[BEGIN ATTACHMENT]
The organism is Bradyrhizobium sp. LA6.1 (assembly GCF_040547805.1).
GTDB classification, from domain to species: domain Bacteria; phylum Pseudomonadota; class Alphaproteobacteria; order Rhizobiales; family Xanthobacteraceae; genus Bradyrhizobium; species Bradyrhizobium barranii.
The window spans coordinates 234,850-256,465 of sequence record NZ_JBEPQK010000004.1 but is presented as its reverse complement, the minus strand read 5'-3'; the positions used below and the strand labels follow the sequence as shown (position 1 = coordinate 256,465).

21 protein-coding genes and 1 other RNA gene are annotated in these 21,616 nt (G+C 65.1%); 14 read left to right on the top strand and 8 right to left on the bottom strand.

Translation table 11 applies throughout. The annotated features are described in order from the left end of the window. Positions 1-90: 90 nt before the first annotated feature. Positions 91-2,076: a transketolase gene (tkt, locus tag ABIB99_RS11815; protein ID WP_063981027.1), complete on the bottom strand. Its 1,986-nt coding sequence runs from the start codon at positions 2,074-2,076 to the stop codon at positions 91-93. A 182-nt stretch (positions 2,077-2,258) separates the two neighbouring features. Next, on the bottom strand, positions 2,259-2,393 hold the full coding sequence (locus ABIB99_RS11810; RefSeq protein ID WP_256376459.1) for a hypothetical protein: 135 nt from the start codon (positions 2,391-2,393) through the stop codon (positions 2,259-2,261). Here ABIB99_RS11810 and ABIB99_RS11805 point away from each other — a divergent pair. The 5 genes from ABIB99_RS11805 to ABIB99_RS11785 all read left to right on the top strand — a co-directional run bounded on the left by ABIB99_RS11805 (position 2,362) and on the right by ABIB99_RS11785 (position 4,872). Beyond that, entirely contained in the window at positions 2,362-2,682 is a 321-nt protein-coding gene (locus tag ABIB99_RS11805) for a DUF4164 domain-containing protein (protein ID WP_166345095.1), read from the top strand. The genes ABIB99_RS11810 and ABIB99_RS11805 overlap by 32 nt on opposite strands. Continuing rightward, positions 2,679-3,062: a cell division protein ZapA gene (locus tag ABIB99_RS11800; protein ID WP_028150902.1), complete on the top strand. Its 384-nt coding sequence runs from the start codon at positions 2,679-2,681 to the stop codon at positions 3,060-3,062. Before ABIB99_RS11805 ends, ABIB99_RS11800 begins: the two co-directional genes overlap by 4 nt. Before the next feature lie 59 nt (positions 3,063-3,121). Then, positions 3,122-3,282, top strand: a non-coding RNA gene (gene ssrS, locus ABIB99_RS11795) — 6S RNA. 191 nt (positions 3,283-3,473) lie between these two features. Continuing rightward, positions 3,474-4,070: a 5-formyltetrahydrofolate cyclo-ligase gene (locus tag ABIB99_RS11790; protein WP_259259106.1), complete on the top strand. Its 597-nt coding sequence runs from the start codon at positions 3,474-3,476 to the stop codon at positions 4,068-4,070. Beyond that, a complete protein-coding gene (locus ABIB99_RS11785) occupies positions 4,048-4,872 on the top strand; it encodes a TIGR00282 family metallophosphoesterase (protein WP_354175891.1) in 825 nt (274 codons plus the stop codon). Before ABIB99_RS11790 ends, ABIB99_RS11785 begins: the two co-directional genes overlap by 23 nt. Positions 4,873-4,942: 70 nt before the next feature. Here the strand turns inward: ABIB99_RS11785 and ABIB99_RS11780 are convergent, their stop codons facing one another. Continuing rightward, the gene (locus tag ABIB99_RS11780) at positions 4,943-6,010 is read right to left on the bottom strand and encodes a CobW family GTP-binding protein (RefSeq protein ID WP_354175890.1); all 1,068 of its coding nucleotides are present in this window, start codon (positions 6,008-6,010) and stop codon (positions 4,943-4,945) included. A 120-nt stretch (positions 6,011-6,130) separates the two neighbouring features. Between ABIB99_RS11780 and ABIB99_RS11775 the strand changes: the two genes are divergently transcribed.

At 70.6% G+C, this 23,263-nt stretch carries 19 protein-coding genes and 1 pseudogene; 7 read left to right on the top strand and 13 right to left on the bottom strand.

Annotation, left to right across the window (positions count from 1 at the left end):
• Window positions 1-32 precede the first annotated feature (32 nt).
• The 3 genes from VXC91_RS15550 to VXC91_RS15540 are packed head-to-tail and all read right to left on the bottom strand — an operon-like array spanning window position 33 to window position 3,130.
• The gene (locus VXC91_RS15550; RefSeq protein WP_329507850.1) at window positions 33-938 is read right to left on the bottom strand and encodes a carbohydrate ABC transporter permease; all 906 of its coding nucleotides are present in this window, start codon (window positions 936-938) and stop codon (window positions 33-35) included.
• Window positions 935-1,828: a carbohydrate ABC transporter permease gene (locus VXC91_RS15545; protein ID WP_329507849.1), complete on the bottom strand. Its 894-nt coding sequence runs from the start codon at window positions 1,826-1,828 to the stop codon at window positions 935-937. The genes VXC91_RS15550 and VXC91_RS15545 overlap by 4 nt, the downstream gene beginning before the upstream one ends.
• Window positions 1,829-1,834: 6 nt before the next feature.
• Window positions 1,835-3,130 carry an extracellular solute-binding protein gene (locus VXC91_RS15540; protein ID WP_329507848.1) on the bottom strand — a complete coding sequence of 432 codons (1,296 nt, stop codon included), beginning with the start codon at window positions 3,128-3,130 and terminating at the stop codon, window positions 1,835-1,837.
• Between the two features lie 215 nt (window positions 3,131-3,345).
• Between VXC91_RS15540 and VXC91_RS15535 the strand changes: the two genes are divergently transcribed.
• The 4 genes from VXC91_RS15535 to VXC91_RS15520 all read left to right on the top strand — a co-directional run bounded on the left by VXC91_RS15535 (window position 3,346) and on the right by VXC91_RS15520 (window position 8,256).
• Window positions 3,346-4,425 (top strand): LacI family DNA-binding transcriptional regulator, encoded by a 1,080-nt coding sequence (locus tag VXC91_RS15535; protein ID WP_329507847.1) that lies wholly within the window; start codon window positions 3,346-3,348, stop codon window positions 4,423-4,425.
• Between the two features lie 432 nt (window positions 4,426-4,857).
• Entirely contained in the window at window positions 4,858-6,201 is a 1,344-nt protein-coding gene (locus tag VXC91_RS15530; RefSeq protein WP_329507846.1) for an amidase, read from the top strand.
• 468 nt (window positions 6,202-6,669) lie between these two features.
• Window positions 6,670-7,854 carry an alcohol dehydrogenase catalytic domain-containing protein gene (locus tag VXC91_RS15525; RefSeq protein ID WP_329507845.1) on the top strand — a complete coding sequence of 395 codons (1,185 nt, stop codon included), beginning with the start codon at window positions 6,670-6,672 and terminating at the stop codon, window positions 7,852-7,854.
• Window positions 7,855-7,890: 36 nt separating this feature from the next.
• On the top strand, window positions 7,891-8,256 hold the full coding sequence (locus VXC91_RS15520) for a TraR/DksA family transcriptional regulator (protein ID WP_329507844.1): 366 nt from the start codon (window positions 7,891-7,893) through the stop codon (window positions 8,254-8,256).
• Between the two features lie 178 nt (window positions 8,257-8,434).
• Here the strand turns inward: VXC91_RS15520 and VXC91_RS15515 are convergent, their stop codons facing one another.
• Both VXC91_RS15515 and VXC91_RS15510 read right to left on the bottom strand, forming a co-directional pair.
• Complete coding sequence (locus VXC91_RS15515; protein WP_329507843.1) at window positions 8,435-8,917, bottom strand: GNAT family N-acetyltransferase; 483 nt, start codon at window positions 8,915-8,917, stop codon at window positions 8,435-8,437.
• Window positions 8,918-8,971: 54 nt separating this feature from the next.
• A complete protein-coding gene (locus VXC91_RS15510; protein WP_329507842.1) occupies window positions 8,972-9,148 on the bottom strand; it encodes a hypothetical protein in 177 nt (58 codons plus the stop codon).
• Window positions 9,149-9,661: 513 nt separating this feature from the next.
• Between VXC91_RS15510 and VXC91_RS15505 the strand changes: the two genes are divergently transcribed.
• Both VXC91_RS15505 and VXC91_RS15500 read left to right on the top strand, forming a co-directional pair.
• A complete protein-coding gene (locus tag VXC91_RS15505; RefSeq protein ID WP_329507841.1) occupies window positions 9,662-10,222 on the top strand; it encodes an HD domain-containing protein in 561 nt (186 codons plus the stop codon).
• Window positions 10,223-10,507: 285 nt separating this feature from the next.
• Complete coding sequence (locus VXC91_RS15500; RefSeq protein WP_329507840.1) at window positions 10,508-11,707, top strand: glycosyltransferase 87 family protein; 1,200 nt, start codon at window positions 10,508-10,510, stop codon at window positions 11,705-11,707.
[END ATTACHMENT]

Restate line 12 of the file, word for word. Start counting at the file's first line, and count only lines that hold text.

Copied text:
• Window positions 1,829-1,834: 6 nt before the next feature.